ASE Discontinues Engine Machinist Certification Test - Engine Builder Magazine
Connect with us

Uncategorized

Close Sidebar Panel Open Sidebar Panel

Uncategorized

ASE Discontinues Engine Machinist Certification Test

Advertisement

The National Institute for Automotive Service Excellence (ASE)
announced recently that, effective December 31, 2010, it will no longer offer the Engine Machinist (M-Series) test as part of its certification program. The last opportunity to
take the Engine Machinist test will
be the 2010 Fall testing administration in November, which will extend
ASE certification credentials in the affected areas to 2015. The Truck Aftermarket Brake Parts (P3) and Truck Aftermarket Suspension & Steering (P9) tests have also been dicontinued.

Click Here to Read More
Advertisement

“The decision to end the Engine Machinist, P3 and P9 tests was not made
lightly,” said Tim Zilke, ASE president & CEO. “Our Board of
Directors carefully examined trends in the industry, as well as the
numbers of candidates required to provide enough data to ensure a
quality testing product beyond 2010. Since producing anything less is
not an option, based on the results of the study, our Board decided to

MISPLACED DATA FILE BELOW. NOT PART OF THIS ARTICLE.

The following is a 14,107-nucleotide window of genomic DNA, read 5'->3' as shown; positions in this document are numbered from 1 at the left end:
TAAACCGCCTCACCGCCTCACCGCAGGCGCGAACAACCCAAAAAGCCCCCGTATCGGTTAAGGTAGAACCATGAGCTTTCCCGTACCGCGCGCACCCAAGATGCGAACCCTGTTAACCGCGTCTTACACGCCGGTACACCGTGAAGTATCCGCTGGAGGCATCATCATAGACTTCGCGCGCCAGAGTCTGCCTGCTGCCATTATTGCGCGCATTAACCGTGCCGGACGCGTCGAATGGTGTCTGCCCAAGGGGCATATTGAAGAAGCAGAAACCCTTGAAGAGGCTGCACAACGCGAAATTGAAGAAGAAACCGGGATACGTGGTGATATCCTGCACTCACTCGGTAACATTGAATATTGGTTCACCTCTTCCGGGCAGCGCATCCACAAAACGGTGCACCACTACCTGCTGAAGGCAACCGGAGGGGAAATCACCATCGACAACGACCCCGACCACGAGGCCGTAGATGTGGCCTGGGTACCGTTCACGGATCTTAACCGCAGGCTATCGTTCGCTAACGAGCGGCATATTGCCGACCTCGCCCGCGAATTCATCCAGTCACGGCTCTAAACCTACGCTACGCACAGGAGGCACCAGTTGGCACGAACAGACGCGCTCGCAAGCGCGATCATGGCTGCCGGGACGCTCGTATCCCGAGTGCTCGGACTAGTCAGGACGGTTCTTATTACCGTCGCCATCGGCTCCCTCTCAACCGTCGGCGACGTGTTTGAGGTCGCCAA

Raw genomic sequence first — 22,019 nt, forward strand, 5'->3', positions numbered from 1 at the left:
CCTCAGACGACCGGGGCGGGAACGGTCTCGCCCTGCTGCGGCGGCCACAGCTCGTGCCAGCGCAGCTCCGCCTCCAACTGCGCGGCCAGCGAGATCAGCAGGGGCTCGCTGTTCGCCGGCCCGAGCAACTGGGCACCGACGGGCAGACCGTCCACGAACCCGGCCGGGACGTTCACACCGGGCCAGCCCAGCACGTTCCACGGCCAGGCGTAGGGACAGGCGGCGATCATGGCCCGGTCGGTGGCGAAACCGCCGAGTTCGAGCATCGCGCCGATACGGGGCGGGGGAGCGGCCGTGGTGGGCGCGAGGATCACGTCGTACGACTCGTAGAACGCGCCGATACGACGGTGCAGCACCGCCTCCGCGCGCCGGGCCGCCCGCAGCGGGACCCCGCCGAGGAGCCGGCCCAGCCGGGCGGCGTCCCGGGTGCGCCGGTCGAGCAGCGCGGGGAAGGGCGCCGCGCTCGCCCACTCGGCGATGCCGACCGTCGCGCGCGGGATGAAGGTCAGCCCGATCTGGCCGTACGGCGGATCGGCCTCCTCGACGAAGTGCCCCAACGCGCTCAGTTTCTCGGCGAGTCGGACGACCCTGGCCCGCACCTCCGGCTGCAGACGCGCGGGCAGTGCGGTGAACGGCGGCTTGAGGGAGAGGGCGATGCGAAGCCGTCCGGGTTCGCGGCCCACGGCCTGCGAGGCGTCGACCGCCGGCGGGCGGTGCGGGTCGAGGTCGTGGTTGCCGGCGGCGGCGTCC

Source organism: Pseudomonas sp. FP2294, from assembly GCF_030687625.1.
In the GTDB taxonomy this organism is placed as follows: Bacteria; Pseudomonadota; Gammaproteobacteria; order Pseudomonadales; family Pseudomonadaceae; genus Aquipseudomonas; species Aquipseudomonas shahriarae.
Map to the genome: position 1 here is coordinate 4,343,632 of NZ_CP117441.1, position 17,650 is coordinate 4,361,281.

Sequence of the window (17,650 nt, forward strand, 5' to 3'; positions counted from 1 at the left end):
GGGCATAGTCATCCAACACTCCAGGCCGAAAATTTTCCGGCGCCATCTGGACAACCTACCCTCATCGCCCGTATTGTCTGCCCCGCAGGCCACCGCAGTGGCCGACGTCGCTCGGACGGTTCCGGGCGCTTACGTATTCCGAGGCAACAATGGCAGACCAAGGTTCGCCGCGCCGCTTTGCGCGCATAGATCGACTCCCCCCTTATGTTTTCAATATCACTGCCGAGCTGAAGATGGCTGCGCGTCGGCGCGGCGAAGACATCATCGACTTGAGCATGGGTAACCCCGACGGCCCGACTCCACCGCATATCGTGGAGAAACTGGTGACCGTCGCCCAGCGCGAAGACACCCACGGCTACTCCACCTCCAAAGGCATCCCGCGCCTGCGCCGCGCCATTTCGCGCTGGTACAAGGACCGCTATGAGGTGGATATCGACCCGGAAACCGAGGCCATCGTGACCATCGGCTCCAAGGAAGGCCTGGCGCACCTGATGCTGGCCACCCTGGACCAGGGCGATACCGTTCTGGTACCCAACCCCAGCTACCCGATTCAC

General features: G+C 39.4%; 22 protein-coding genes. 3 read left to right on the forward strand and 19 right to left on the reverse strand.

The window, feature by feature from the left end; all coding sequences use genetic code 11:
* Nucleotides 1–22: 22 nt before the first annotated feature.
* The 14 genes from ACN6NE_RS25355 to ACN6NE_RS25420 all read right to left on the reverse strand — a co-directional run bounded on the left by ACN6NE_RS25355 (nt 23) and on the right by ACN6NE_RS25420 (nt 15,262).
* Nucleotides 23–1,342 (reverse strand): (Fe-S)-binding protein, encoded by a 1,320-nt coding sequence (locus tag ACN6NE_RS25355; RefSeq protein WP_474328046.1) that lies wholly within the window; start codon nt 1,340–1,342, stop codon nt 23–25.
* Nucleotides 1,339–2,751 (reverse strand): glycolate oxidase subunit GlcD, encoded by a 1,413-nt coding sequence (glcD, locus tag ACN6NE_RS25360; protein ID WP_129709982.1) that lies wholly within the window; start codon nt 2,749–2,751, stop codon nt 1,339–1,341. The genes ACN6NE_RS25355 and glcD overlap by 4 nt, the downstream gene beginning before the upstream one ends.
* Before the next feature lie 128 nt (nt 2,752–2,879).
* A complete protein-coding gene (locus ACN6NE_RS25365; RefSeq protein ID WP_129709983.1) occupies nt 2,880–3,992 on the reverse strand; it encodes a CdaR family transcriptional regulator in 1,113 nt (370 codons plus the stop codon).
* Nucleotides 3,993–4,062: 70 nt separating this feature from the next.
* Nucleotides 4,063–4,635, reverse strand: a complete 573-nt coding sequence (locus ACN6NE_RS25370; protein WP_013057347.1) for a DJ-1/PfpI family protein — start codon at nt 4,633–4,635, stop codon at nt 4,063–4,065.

discontinue these tests.” No other ASE certification tests are affected
and the remaining Truck Dealership Parts (P1), Automobile Parts (P2)
and General Motors Parts Consultant (P4) will continue to be offered.

Advertisement

“The real strength of the ASE program has been and continues to be our
certified professionals,” Zilke continued. “We want those affected by
this decision to know that ASE will continue to provide information and
support to all of our Machinist, P3 and P9-certified professionals
through 2015.”

Incorporated on June 12, 1972, the National Institute for Automotive
Service Excellence was established as a non-profit organization to help
improve the quality of automotive service and repair through the
voluntary testing and certification of automotive technicians and parts
specialists. Today, there are nearly 400,000 ASE-certified
professionals at work in dealerships, independent shops, service
stations, collision repair shops, auto parts stores, fleets, machine
shops, schools and colleges throughout the country. For more
information about ASE, visit the website at www.ase.com.

Advertisement
Connect
Engine Builder Magazine